The best part of street art is that you never quite know where you might find it. As you walk the streets on Montreal for the first time, you’ll find these works as delightful surprises, Easter eggs, upon which you’ll stumble. Some of the best works you’ll find are upon the buildings and walls in the city’s Mont-Royal neighborhood.
Art in Montreal’s Sculptures & Squares
Art isn’t always serious. It has a lighter side, too. Fans of pop art can see one of Robert Indiana’s famous Love sculptures in Old Montreal in front of the boutique Lhotel. A perfect spot for a selfie with your special someone!
Some works are more dynamic, electrifying even! (“Lit,” I believe the kids say.) In Downtown Montreal in front of the home of the Canadian Olympic Committee, you’ll find the Olympic Torch sculpture. The work, which is by Generique Design and from 2015, depicts the flame using orange Polycarbonate tubes and encircled by the Olympic banner. Be sure to see the sculpture at night, when the LED lights inside it bring it alive.
Meanwhile, on one of the city’s most prominent squares, Place D’Armes, you’ll find artist Marc Andrew J. Fortier’s The English Pug and the French Poodle (The Two Snobs). The work from 2013 features two sculptures. In one, a man carries a pug and casts a disdainful look at Notre-Dame Basilica. In the other sculpture, a woman wears a beret and a “Chanel-style” suit while holding a poodle. The works are situated on opposite corners of the street. The dogs see one another and are eager to meet, with their front paws outstretched. But the humans seem ignorant of each other. They each wear silly masks. The sculptures address the “cultural distance” between English and French Canadians. It’s a clever, intriguing work. And it’s indicative of the surprises and wonderful quality of art you’ll find upon the streets and in the squares of Montreal.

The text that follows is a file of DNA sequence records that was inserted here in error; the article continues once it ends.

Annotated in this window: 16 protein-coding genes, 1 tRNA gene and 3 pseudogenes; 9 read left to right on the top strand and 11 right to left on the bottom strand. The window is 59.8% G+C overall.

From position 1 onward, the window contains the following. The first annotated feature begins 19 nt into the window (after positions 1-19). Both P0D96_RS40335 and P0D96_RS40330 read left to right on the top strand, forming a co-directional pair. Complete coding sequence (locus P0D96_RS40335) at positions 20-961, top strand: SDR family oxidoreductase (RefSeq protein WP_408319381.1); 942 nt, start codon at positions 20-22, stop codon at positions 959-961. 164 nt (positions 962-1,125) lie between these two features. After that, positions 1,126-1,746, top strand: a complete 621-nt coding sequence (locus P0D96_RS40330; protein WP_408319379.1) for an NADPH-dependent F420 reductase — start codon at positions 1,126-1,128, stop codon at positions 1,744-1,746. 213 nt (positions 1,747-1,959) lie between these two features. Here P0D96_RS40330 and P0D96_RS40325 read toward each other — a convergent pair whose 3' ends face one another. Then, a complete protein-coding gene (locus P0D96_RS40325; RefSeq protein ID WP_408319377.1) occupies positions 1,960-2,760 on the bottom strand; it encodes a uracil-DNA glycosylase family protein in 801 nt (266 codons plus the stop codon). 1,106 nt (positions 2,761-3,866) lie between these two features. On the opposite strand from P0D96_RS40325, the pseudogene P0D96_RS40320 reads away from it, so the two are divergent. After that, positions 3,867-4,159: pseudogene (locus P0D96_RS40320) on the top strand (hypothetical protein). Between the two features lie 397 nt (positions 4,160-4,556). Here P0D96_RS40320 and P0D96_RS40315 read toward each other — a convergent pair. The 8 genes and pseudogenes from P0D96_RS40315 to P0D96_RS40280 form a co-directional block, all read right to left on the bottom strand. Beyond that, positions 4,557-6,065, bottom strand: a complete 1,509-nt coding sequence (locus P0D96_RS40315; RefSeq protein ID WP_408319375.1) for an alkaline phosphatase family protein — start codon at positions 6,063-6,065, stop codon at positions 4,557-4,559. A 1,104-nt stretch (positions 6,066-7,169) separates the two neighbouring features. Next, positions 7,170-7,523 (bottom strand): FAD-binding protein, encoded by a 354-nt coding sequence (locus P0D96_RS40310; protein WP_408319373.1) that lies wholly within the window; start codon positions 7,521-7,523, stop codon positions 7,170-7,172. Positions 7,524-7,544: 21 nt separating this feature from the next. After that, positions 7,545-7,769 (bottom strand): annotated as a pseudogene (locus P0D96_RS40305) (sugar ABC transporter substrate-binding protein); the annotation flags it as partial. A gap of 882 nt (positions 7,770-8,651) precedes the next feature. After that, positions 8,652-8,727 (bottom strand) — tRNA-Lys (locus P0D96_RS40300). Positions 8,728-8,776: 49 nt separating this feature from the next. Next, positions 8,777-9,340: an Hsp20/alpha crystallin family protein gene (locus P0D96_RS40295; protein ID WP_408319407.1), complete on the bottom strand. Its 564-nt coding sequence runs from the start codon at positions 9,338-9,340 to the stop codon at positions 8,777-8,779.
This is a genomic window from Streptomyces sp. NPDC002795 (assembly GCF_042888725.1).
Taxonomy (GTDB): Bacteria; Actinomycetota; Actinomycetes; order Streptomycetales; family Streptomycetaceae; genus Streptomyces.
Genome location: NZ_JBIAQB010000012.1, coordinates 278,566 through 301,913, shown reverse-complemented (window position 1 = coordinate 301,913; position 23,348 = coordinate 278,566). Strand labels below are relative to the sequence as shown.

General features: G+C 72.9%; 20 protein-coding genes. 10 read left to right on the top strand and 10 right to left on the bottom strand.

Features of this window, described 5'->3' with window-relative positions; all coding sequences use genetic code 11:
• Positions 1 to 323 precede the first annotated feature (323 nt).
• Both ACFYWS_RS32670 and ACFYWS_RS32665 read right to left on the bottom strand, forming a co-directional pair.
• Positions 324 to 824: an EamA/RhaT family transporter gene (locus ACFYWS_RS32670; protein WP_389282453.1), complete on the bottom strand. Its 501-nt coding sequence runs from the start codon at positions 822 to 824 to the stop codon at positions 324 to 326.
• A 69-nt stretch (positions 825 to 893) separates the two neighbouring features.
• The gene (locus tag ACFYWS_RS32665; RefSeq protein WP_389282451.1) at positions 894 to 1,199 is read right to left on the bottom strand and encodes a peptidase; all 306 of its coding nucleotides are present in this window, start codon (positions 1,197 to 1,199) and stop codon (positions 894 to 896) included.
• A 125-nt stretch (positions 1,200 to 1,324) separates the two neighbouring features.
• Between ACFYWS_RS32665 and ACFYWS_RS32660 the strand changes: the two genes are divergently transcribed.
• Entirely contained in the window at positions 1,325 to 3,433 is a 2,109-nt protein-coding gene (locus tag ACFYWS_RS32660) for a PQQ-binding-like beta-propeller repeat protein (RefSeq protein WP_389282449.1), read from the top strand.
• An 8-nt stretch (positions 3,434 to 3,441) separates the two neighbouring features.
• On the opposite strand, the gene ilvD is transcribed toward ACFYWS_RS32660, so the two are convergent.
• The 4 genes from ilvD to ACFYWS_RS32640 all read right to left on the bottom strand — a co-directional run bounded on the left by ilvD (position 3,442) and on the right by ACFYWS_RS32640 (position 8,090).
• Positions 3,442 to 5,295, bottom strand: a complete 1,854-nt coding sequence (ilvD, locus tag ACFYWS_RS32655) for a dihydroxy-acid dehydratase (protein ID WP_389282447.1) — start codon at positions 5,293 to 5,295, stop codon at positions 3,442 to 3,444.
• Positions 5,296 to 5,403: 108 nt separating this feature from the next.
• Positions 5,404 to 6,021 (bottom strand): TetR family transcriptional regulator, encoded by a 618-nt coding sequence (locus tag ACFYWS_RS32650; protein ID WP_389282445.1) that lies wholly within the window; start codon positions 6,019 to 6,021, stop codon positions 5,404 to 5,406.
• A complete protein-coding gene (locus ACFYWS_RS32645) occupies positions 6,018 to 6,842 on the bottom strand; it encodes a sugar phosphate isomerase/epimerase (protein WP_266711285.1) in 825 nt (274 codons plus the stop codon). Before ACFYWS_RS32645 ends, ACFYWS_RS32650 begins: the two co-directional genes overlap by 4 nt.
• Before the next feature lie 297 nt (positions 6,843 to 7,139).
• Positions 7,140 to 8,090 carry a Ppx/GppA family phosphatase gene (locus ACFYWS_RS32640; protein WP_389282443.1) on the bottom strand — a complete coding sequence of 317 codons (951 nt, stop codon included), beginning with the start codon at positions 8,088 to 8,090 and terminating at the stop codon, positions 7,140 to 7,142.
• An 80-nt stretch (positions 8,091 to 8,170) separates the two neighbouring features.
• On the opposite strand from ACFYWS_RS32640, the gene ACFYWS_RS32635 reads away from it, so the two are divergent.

Montreal’s Historic Architecture
Seemingly anywhere you look in Old Montreal you’re likely to see an architectural gem. Place D’Armes is one such place. The square is home to the magnificent Notre-Dame Basilica, the rich art deco Aldred Building, a beautiful brick building that was Montreal’s first high-rise in 1887, and Montreal’s second oldest building the Saint-Sulpice Seminary, a stone building with a historic clock set atop it. It all orbits a monument to Montreal’s founder, Paul Chomedey de Maisonneuve, that depicts personalities that built the region.
If you enjoy visiting churches for both the architecture as well as the ornate art inside them, Montreal will not disappoint you. Churches and cathedrals dot the Montreal landscape. In the downtown district, you’ll find Mary, Queen of the World Cathedral, with its fantastic and imposing rooftop lined with sculptures. The Renaissance and Baroque style cathedral is the third largest church in Montreal and was completed in 1895.
But perhaps most famous is the Notre-Dame Basilica which sits in the Old Montreal district. For a modest fee, visitors can enter the Gothic Revival style church that was dedicated in 1829 and enjoy the intricate interior. Part of what makes Notre-Dame Basilica so exciting to enjoy is the light. Or rather, the lights, plural. Light of seeming every color in the rainbow cascades over the altar. It lights up wooden sculptures, alcoves, and stained glass windows.
So much awaits art lovers in Montreal!
Thank you to Tourisme Montréal! All opinions, as well as all photos, are my own. This post contains affiliate links.